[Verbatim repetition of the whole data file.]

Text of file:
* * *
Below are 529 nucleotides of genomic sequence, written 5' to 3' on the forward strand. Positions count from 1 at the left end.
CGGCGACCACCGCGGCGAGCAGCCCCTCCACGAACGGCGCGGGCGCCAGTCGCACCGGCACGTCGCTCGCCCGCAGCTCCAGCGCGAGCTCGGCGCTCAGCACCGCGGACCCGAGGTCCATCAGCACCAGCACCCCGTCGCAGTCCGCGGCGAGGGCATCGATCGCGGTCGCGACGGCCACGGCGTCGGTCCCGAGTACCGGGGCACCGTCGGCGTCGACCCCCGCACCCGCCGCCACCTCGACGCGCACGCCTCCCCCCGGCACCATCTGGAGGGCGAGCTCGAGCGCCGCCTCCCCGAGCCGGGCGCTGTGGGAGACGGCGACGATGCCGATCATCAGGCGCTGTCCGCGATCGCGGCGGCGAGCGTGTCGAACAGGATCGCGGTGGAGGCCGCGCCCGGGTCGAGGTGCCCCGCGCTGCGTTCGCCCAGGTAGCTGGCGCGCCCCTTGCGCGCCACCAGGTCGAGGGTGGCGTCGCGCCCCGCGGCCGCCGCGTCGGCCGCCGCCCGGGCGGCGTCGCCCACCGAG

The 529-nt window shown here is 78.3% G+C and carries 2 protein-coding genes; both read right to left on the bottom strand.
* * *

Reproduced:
Below are 529 nucleotides of genomic sequence, written 5' to 3' on the forward strand. Positions count from 1 at the left end.
CGGCGACCACCGCGGCGAGCAGCCCCTCCACGAACGGCGCGGGCGCCAGTCGCACCGGCACGTCGCTCGCCCGCAGCTCCAGCGCGAGCTCGGCGCTCAGCACCGCGGACCCGAGGTCCATCAGCACCAGCACCCCGTCGCAGTCCGCGGCGAGGGCATCGATCGCGGTCGCGACGGCCACGGCGTCGGTCCCGAGTACCGGGGCACCGTCGGCGTCGACCCCCGCACCCGCCGCCACCTCGACGCGCACGCCTCCCCCCGGCACCATCTGGAGGGCGAGCTCGAGCGCCGCCTCCCCGAGCCGGGCGCTGTGGGAGACGGCGACGATGCCGATCATCAGGCGCTGTCCGCGATCGCGGCGGCGAGCGTGTCGAACAGGATCGCGGTGGAGGCCGCGCCCGGGTCGAGGTGCCCCGCGCTGCGTTCGCCCAGGTAGCTGGCGCGCCCCTTGCGCGCCACCAGGTCGAGGGTGGCGTCGCGCCCCGCGGCCGCCGCGTCGGCCGCCGCCCGGGCGGCGTCGCCCACCGAG

The 529-nt window shown here is 78.3% G+C and carries 2 protein-coding genes; both read right to left on the bottom strand.